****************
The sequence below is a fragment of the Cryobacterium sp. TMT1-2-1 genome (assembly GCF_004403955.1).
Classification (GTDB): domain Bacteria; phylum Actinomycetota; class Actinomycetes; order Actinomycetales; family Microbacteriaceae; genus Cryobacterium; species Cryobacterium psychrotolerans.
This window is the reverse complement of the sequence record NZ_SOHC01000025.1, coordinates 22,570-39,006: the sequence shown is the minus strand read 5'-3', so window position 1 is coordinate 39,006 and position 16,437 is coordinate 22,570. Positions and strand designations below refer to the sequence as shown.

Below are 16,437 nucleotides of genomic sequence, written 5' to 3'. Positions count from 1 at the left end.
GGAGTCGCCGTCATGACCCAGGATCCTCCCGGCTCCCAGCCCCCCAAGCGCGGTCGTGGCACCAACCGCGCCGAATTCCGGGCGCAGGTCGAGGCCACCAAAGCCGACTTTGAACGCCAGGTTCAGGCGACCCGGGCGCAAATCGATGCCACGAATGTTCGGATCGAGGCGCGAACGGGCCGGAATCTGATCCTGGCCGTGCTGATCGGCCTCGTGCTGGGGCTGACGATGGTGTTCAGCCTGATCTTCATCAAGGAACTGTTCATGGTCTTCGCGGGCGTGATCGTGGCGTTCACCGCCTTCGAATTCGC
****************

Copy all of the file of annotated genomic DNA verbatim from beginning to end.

The sequence below is a fragment of the Cryobacterium sp. TMT1-2-1 genome (assembly GCF_004403955.1).
Classification (GTDB): domain Bacteria; phylum Actinomycetota; class Actinomycetes; order Actinomycetales; family Microbacteriaceae; genus Cryobacterium; species Cryobacterium psychrotolerans.
This window is the reverse complement of the sequence record NZ_SOHC01000025.1, coordinates 22,570-39,006: the sequence shown is the minus strand read 5'-3', so window position 1 is coordinate 39,006 and position 16,437 is coordinate 22,570. Positions and strand designations below refer to the sequence as shown.

Below are 16,437 nucleotides of genomic sequence, written 5' to 3'. Positions count from 1 at the left end.
GGAGTCGCCGTCATGACCCAGGATCCTCCCGGCTCCCAGCCCCCCAAGCGCGGTCGTGGCACCAACCGCGCCGAATTCCGGGCGCAGGTCGAGGCCACCAAAGCCGACTTTGAACGCCAGGTTCAGGCGACCCGGGCGCAAATCGATGCCACGAATGTTCGGATCGAGGCGCGAACGGGCCGGAATCTGATCCTGGCCGTGCTGATCGGCCTCGTGCTGGGGCTGACGATGGTGTTCAGCCTGATCTTCATCAAGGAACTGTTCATGGTCTTCGCGGGCGTGATCGTGGCGTTCACCGCCTTCGAATTCGC